"For you have not come to a mountain that can be touched
and to a blazing fire, and to darkness and gloom and whirlwind,
and to the blast of a trumpet and the sound of words
which sound was such that those who heard
begged that no further word be spoken to them.
For they could not bear the command,
'If even a beast touches the mountain, it will be stoned.'
And so terrible was the sight Moses said,
you have come to Mount Zion
and to the city of the living God,
the heavenly Jerusalem, and to myriads of angels,
to the general assembly and church of the firstborn
who at enrolled in heaven,
and to God, the Judge of all,
and to the spirits of the righteous made perfect,
and to Jesus, the mediator of a new covenant,
and to the sprinkled blood,
which speaks better than the blood of Abel."
Oh my! By the way, modern advice for writers is to keep it simple, no run-on sentences, so I am always encouraged to see the best selling Book in all of history chock full of run-on sentences-- paragraph-sized sentences!
This passage is comparing the old with the new, and with our glorious future laid bare for us to catch the vision of it all. Before, the mountain was scary when Moses went up asking to see God's face. It was untouchable, blazing fire, darkness and gloom, whirlwind, blasts, and words that none could bear. Moses himself was full of fear and trembling.
Then there is that never lovelier word, 'But.' Everything is changed now by the firstborn. He is calling, "Come on in, brothers and sisters. It's a family reunion!" The mountain is now the shining city of the living God. It is heavenly. Angels are there, myriads of them. Everyone is milling about having a good time, those who are enrolled, whose names are in the Book of Life. How do we qualify? The Judge of all has declared us innocent, perfect by His Holy Spirit in us making us right in His presence. Why? Because Jesus took our sin upon Himself, sprinkled His blood and sent His Spirit to fill us.
Remember the blood of Abel which cried out to God from the ground after he was murdered by his own brother, the first two offspring of Adam and Eve? He was innocent. So God's beloved Son was innocent, and His blood spoke better than any other. Why? Because it was the final word against sin.
I don't know about you, but I much prefer the second mountain to the first encounter with God. Here's how Revelation 21:1-3, 10, 11 describes it...
"Behold! the tabernacle of God is with men,
and He shall dwell with them,
and they shall be His people,
and God Himself shall be with them,
and be their God.
The Lord God Almighty,
and the Lamb are the temple thereof.
The glory of God did lighten it,
and the light thereof is the Lamb.
The throne of God and of the Lamb shall be therein;
and His servants shall do Him service;
and they shall see His face."
"Their God." Take away the "T" and "their" becomes "heir." To take God as our own, is to receive the promise of our inheritance which is rich and glorious. There is nothing in this world that compares! Instead of gloom and darkness and fear and dread, there is light.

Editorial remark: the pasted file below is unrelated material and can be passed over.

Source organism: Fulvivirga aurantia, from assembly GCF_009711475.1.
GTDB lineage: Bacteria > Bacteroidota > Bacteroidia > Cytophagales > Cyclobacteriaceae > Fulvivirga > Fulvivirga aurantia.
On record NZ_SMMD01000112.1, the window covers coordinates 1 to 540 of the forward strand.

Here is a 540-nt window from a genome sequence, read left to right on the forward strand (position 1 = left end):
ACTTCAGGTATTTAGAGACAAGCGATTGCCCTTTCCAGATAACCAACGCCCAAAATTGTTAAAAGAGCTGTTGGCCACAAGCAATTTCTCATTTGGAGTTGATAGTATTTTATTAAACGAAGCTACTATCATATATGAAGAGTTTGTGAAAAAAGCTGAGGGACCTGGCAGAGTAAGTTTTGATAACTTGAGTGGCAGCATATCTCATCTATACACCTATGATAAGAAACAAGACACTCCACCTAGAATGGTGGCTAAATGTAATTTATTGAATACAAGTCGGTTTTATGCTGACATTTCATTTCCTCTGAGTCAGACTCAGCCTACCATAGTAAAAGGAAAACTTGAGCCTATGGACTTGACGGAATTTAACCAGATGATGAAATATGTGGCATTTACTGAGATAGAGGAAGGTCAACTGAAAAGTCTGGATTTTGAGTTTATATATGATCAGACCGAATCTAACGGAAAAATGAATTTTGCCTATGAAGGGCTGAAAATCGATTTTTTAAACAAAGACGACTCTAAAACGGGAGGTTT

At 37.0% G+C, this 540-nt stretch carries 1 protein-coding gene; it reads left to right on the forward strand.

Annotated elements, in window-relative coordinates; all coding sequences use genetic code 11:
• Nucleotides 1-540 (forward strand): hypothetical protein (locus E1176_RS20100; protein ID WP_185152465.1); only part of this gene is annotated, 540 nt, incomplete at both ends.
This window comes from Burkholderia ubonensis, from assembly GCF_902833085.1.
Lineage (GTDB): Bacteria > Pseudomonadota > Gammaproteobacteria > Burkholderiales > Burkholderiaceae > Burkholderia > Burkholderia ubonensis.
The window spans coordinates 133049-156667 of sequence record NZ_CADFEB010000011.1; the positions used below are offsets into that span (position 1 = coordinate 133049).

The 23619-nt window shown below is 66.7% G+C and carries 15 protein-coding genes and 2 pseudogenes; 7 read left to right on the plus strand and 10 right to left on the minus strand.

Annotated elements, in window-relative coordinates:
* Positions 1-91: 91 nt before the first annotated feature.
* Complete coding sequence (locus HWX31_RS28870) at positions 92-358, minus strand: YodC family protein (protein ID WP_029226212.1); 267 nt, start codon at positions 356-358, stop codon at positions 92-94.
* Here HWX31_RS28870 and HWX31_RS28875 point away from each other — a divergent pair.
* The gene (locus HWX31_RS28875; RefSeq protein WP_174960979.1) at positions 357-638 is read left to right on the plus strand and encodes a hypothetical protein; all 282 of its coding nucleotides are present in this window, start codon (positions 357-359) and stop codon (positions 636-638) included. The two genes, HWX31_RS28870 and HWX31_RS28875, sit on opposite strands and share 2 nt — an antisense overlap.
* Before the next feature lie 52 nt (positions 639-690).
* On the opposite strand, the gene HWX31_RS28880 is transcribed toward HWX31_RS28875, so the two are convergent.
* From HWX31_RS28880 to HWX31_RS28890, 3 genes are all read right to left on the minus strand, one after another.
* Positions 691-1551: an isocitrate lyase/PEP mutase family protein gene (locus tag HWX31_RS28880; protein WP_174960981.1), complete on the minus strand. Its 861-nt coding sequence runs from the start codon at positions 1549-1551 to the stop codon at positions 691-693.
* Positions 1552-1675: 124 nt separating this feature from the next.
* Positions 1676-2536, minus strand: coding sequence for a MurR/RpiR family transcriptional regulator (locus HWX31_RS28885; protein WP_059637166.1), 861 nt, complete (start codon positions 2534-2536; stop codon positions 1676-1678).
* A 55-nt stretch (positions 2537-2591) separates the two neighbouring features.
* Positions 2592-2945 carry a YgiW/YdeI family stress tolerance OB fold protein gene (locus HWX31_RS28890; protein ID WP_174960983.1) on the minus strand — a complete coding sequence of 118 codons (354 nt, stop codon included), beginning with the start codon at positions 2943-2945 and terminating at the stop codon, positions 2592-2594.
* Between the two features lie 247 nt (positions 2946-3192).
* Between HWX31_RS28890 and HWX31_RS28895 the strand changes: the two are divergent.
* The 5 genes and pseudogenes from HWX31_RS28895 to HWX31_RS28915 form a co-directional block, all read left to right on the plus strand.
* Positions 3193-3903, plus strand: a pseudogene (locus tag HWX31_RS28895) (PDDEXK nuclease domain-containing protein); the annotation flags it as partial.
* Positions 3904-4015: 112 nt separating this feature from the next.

Adam Clarke says that some translate the first mountain, the one we are not come to any longer, the palpable or material mountain, as "thunder-struck." No matter how many treks to the Holy Land one might take, we will never arrive at that old thing. For the one that "engendered terror," was the Mount for Moses and the Jews exclusively. But there is a new, spiritual Mountain, the one of the Gospel dispensation, "grand, copious, and interesting display of the infinite love of God. It is all encouragement; breathes nothing but mercy; is not an exclusive system; embraces the whole human race; has Jesus, the sinner's friend, for its mediator; is ratified by His blood; and is suited, most gloriously suited, to all the wants and wishes of every soul of man."
Remember who the author of this epistle is speaking to. He is writing to those Jews who have accepted Christ, but are so persecuted for their faith that they had to flee Jerusalem. They have literally left the temple mount behind. The writer here is promising something infinitely better. He does not want them to look back, like Lot's wife, but to keep their eyes on the glorious promise.
One of my favorite authors, as I've said before, is George MacDonald, a Scotsman who was a friend to C.S. Lewis as well as Tolkien. In one book I've just finished, the character is sent to Switzerland to school. When he arrived, sailing in a boat across the lake, they were enveloped in a fog. Suddenly a window opened and a majestic peak appeared out of the blue sky. It made the young lad cry and want to fall down on his knees to worship as if in the presence of the holy of holies at the glorious sight. We may live here in a bit of fog, but keep your eyes lifted up to catch that glimpse of the bright peak of perfection, the heavenly beauty of holiness that is ahead.
So, pilgrim, don't dwell in the gloom and doom. This world made be shaking, thunder-struck as it is, but God is on His throne. Keep on keeping on as we look to Jesus who taught us to pray, "Thy kingdom come."